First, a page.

Supreme Court

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Kansas Attorney General Derek Schmidt has asked the state Supreme Court to reconsider its opinions in a group of DUI cases in light of a recent U.S. Supreme Court decision.

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Court-appointed lawyers in Kansas say they need more money to defend high-profile murder cases, like the Carr brothers from Wichita.

The U.S. Supreme Court recently upheld the death penalty sentences handed down in that case and in another Kansas murder case. Because of the ruling, court-appointed attorneys will have to continue working on those cases, and that will take more money. 

Abigail Wilson / KMUW

The U.S. Supreme Court has ruled in favor of reinstating the death penalty for the Carr Brothers and another death row inmate named Sidney Gleason, who was convicted in a separate case.

National Photo Company, Library of Congress Prints and Photographs

On July 28, 1868, Secretary of State William H. Seward issued a proclamation certifying the ratification of the 14th Amendment to the U.S, Constitution. This amendment extended citizenship to anyone born in the United States; guaranteed equal protection, due process, and privileges and immunities; and tasked the federal government to enforce these rights for all citizens.

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Same-sex couples living in all 105 Kansas counties can now get married, but there are still roadblocks in state government for some services. As KPR’s Stephen Koranda reports, LGBT advocates are calling for the state government to update the rules following last week’s Supreme Court decision on same-sex marriage.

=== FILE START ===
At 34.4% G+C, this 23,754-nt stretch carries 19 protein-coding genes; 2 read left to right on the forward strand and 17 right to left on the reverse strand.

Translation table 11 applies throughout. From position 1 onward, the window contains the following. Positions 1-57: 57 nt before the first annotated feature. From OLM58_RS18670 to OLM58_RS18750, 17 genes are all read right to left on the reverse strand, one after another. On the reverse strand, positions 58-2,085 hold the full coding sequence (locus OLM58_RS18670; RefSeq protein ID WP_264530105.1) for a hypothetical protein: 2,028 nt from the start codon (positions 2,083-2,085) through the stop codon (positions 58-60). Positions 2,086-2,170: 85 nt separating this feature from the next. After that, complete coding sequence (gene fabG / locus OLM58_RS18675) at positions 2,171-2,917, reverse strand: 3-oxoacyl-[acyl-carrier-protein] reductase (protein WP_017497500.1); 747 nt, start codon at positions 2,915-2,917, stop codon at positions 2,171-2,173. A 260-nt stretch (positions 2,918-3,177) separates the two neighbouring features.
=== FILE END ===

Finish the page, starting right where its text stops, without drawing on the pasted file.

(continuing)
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The United States Supreme Court decided two landmark cases this past week. One affirmed subsidies for Americans purchasing health care insurance on a federal exchange. In a second case, Obergefell v. Hodges, the court, after refusing to hear earlier cases, declared same-sex marriage to be a right guaranteed under the Constitution, by expanding the penumbra of a constitutional right to gay couples.

Weho City, flickr Creative Commons

Same-sex couples could get marriage licenses in all 105 Kansas counties Tuesday, but the state wasn't yet allowing gay and lesbian spouses to change their last names on driver's licenses or file joint income tax returns.


The U.S. Supreme Court, in a 5 to 4 decision, has ruled that the Environmental Protection Agency must take costs into consideration when regulating power plant emissions.

The EPA issued a rule in 2011 requiring electric utilities to minimize their emissions of mercury and other toxic substances from their smokestacks. Westar Energy’s Executive Director of Environmental Services, Brad Loveless, says the equipment is expensive, and the activated carbon it uses would be an ongoing expense.

AP Photo/Jacquelyn Martin

The Supreme Court ruled today that same-sex couples can marry in all 50 states and their unions must be recognized. The decision was 5-4.

Gay and lesbian couples already could marry in 36 states, including Kansas, and the District of Columbia. The court's ruling means the remaining 14 states, in the South and Midwest, will have to stop enforcing their bans on same-sex marriage.

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Millions of Americans who obtained health insurance through the Affordable Care Act, popularly known as Obamacare, are now breathing a sigh of relief, following a decision from the U.S. Supreme Court.

More than 6 million lower income Americans got subsidies to help them buy health insurance on the federal marketplace, known as Without those subsidies, most of them wouldn’t be able to afford the premiums.